After today, your fate is sealed. There is no turning back, no reneging, no mulligans—the class schedule you have now is yours for good. Barring an ill-fated “W,” you’ll be receiving a grade for all the courses you’re in after third week, for better or for worse.
But it doesn’t have to be this way. The University should follow the example of peer institutions and give students more freedom to drop their classes well into the quarter. Specifically, it should adopt a policy similar to that at Brown, which allows its attendees to drop a class up until finals week.
As it currently stands, the College’s three-week drop period requires students to make a premature judgment about whether a class is right for them. By third week, many students have yet to take a midterm or hand in a paper and thus have no idea whether their class schedule is a perfect fit or whether they’re in over their heads. A longer drop zone would allow students to make better decisions about their schedules, rather than forcing them to try to figure out in October whether they’ll be able to manage four classes in December. The change would also benefit those who, in the liberal arts tradition of the University, want to sample courses outside their area of primary interest without risking serious damage to their GPAs.
Admittedly, it’s an extreme notion: A student could conceivably coast by for 10 weeks in a class and then, with just the click of a button, wipe his transcript clean of any mention of the past two and a half months of laziness. But such a scenario seems far-fetched; after all, those who wish to attend a class and not do any work can, in most cases, simply choose to audit it.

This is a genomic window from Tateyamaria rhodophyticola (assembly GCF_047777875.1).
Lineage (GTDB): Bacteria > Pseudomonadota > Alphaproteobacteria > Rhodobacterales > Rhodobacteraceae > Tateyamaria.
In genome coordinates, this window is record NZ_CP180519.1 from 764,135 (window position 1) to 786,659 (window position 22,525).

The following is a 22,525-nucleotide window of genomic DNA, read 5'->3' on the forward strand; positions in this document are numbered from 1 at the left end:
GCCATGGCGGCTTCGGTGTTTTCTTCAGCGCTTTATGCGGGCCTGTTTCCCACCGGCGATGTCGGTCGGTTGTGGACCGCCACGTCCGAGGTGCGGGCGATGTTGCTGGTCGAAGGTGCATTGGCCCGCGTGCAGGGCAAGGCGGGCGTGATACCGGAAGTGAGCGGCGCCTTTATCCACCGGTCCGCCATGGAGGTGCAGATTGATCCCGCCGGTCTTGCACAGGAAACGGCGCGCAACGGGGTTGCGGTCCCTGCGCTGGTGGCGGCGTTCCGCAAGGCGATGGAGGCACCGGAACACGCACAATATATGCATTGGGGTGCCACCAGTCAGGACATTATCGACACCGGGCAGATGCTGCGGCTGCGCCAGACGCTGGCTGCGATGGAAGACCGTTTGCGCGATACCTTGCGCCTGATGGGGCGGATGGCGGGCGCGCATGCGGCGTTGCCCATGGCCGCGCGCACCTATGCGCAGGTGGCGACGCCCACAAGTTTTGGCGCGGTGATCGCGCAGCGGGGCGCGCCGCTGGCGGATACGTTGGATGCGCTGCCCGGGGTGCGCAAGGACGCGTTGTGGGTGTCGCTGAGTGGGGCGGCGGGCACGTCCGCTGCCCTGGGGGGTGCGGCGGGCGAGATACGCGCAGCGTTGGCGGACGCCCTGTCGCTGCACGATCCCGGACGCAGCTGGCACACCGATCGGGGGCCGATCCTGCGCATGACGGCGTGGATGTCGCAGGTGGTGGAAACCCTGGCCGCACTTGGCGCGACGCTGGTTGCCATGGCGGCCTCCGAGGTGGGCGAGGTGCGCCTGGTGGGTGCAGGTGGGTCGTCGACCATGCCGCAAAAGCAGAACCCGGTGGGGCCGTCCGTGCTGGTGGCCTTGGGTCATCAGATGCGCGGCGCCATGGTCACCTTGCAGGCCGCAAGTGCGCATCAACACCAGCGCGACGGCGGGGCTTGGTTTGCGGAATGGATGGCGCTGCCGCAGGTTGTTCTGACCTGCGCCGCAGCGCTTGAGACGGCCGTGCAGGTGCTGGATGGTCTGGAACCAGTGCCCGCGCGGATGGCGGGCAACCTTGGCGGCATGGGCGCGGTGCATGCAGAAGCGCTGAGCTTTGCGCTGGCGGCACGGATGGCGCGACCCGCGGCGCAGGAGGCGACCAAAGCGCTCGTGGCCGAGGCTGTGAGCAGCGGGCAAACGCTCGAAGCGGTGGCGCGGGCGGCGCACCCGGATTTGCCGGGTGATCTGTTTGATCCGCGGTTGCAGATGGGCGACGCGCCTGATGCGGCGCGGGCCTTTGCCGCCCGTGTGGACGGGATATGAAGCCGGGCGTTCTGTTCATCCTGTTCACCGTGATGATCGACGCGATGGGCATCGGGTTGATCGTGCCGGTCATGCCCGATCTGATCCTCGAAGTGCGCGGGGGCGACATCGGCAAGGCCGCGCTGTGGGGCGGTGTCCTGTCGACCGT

More importantly, there are enough consequences to dropping a class to deter students from abusing the privilege. Students who drop a class late in the quarter would lose course credit, for example, along with dozens of long hours spent in the Reg. Additionally, if the class is required for a major or the Core, the student would still have to take it again down the road.
For most students, these would be incentives enough to bite the bullet and see the class through to the end. But for extenuating circumstances, students should have the flexibility to drop courses and prioritize as they see fit.
The Maroon Editorial Board consists of the Editor-in-Chief, Viewpoints Editors, and an additional Editorial Board member.